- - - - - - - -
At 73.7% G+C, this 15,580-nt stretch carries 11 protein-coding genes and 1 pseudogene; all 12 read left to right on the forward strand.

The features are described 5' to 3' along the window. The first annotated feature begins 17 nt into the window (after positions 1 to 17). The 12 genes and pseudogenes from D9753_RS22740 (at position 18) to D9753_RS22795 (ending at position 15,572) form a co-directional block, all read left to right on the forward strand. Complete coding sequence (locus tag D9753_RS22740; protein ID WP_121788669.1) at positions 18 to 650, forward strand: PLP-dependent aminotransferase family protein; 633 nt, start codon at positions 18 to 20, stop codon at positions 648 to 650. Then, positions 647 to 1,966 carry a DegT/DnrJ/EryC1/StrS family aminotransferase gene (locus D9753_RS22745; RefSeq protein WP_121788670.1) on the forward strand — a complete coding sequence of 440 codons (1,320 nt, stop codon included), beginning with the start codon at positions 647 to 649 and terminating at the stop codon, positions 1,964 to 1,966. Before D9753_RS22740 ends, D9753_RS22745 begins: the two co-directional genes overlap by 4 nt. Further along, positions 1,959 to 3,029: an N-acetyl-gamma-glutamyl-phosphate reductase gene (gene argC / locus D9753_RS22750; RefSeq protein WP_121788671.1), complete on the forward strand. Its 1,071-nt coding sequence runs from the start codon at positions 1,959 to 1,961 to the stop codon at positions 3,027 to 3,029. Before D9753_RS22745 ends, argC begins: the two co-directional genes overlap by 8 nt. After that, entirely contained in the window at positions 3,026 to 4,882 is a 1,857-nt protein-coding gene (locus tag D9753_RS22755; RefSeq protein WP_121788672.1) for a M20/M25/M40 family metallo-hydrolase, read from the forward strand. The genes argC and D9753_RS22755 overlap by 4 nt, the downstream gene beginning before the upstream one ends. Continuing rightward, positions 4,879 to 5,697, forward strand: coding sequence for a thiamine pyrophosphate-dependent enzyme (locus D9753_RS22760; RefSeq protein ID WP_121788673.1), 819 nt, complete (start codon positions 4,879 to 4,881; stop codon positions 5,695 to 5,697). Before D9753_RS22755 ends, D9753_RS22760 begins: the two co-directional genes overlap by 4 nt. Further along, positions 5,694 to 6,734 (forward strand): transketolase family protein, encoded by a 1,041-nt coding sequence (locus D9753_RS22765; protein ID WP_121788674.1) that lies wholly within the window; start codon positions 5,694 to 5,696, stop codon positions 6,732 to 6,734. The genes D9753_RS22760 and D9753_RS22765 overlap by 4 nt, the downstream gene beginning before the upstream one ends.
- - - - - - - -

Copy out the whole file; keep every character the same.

At 73.7% G+C, this 15,580-nt stretch carries 11 protein-coding genes and 1 pseudogene; all 12 read left to right on the forward strand.

The features are described 5' to 3' along the window. The first annotated feature begins 17 nt into the window (after positions 1 to 17). The 12 genes and pseudogenes from D9753_RS22740 (at position 18) to D9753_RS22795 (ending at position 15,572) form a co-directional block, all read left to right on the forward strand. Complete coding sequence (locus tag D9753_RS22740; protein ID WP_121788669.1) at positions 18 to 650, forward strand: PLP-dependent aminotransferase family protein; 633 nt, start codon at positions 18 to 20, stop codon at positions 648 to 650. Then, positions 647 to 1,966 carry a DegT/DnrJ/EryC1/StrS family aminotransferase gene (locus D9753_RS22745; RefSeq protein WP_121788670.1) on the forward strand — a complete coding sequence of 440 codons (1,320 nt, stop codon included), beginning with the start codon at positions 647 to 649 and terminating at the stop codon, positions 1,964 to 1,966. Before D9753_RS22740 ends, D9753_RS22745 begins: the two co-directional genes overlap by 4 nt. Further along, positions 1,959 to 3,029: an N-acetyl-gamma-glutamyl-phosphate reductase gene (gene argC / locus D9753_RS22750; RefSeq protein WP_121788671.1), complete on the forward strand. Its 1,071-nt coding sequence runs from the start codon at positions 1,959 to 1,961 to the stop codon at positions 3,027 to 3,029. Before D9753_RS22745 ends, argC begins: the two co-directional genes overlap by 8 nt. After that, entirely contained in the window at positions 3,026 to 4,882 is a 1,857-nt protein-coding gene (locus tag D9753_RS22755; RefSeq protein WP_121788672.1) for a M20/M25/M40 family metallo-hydrolase, read from the forward strand. The genes argC and D9753_RS22755 overlap by 4 nt, the downstream gene beginning before the upstream one ends. Continuing rightward, positions 4,879 to 5,697, forward strand: coding sequence for a thiamine pyrophosphate-dependent enzyme (locus D9753_RS22760; RefSeq protein ID WP_121788673.1), 819 nt, complete (start codon positions 4,879 to 4,881; stop codon positions 5,695 to 5,697). Before D9753_RS22755 ends, D9753_RS22760 begins: the two co-directional genes overlap by 4 nt. Further along, positions 5,694 to 6,734 (forward strand): transketolase family protein, encoded by a 1,041-nt coding sequence (locus D9753_RS22765; protein ID WP_121788674.1) that lies wholly within the window; start codon positions 5,694 to 5,696, stop codon positions 6,732 to 6,734. The genes D9753_RS22760 and D9753_RS22765 overlap by 4 nt, the downstream gene beginning before the upstream one ends.